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Assessment in a care home

Bradford lass

Registered User
Dec 19, 2021
17
0
Does anyone have experience of a loved one being discharged from hospital into a care home for assessment? Mum had a fall at home and was taken by ambulance to hospital- no broken bones or other injuries thank goodness- stayed there a few days and was discharged to a LA care home for assessment as to her future needs. The care home is adequate, clean and tidy, but a bit tired but the staff are lovely. Mum has no idea where she is or why she is there- lots of love lies being told to her by me which seem to be working. I have visited at various times throughout the day and find that all the residents on her wing appear to be just sitting in the small lounge, the tv is on but no one is watching it and no activities seem to be taking place to stimulate the people there. Obviously I haven’t been there all through the day but I get the impression that the residents are taken to the lounge after breakfast and sit there until lunch etc. etc. I suppose my question is, is this normal so that staff can assess a persons capability without any stimulus ?
 

canary

Registered User
Feb 25, 2014
18,829
0
South coast
Hi @Bradford lass
My mum was taken to a hospital with a TIA and was then discharged to a care home for assessment. When I went to the Best Interest meeting at the end of this period the care home manager was mostly talking about how mum presented and what help she needed.

Mum needed prompting to wash/shower and initially refused and needed help dressing. She ate well and didnt need help, although she needed prompting to drink during the day. The biggie in mums case was that she sun-downed badly - was up all night, wanted to go home to her parents and nicked plastic bags out of bins so that she could put some random stuff in the bags and this was her "packing to go home". She would get quite aggressive when the staff wouldnt let her out. On one occasion she hit one of the staff with her walking stick.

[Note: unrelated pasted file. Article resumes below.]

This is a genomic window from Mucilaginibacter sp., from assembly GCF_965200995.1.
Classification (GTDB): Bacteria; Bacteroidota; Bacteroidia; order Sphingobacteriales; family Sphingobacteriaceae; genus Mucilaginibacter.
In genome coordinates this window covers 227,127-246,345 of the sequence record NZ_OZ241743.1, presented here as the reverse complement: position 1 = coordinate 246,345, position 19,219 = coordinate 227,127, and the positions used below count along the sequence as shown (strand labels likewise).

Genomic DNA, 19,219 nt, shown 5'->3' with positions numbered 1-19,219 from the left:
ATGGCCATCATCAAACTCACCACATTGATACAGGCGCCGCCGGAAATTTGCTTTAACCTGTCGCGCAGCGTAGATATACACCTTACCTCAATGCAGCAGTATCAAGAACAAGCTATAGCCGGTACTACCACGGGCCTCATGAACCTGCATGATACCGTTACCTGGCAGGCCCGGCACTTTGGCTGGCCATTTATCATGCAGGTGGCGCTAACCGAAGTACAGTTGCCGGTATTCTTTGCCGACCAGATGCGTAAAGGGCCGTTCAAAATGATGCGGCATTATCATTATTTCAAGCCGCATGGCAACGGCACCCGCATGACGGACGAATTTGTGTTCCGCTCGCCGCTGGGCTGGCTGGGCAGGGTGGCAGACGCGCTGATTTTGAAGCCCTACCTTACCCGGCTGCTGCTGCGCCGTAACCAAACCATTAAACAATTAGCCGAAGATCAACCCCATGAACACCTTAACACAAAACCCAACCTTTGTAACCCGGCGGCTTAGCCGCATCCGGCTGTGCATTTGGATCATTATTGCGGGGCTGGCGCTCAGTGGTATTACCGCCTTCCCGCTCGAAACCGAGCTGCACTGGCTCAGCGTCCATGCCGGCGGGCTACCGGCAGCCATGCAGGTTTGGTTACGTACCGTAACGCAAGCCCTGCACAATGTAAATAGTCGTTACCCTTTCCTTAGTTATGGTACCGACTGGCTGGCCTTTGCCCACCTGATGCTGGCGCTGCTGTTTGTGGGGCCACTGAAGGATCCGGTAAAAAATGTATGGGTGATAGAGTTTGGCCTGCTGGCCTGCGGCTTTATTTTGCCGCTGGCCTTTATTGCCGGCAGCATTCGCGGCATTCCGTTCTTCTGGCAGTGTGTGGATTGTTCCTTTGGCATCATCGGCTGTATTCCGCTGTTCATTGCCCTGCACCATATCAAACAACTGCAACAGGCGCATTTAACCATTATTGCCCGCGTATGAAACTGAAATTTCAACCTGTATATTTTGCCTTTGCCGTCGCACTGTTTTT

The care home did do activities, but Im not sure how much they contributed to the assessment - they was no mention of them at the Best Interest meeting. Have you asked the manager about activities? In mums home they had activities in the mornings (but not at week-ends) and the time-table was pinned to the notice board. Afternoons were quiet and most of the residents were napping in their rooms or snoozing in front of the TV and then late afternoon/evening it became quite lively with most of them sundowning!! (I avoided evenings as mum could be very insistent that I took her "home" then)
 

Sarasa

Volunteer Host
Apr 13, 2018
5,000
0
Nottinghamshire
Hi @Bradford lass , sorry to hear your mum has been having a bit of a rough time. My mother is in a care home with three different floors. Although there are a lot of activities going on they don't really happen much on mum's floor as the residents are pretty much like the ones you describe in your mum's care home. I think there comes a time when most activities just confuse and disturb people with dementia. Chatting to her carers last week, querying why mum seems to spend a lot of time in bed they said she gets distressed out and about whereas she is happy dozing in her room. Maybe your mum is the same.
 

Frank24

Registered User
Feb 13, 2018
350
0
My mums care home and lots of activities. Some of them I though unwise.. a bbq in December! But all the residents who could be engaged were included. They had full time activity co ordinaries who were very engaged with all the residents on a personal level.
 

Bradford lass

Registered User
Dec 19, 2021
17
0
Thanks to all who replied - I appreciate your comments. Visited again today and as usual everyone sitting in the lounge, tv on but it’s fixed quite high on a wall so mum doesn’t even know it’s there! Couple of residents having a meltdown, banging and kicking doors trying to get out- so sad to watch. We took mum outside into the garden for some fresh air and to feel the sun on her face which she has always loved. Just wish there was enough staff to take them all outside instead of being cooped up inside all the time.
 

canary

Registered User
Feb 25, 2014
18,829
0
South coast
Visited again today and as usual everyone sitting in the lounge, tv on but it’s fixed quite high on a wall so mum doesn’t even know it’s there
There were never activities at the week-ends in mums care home. Only in the mornings during week-days. Have you visited in the morning on week days? What does the manager say?
 

Jessbow

Registered User
Mar 1, 2013
4,315
0
Midlands
What hobbies did you mum have before she went into the home?

Could she continue now?

I remember my mother home herding ( in the nicest possible way) all those that were able into the activities roo one morning, Mum included. Baking session.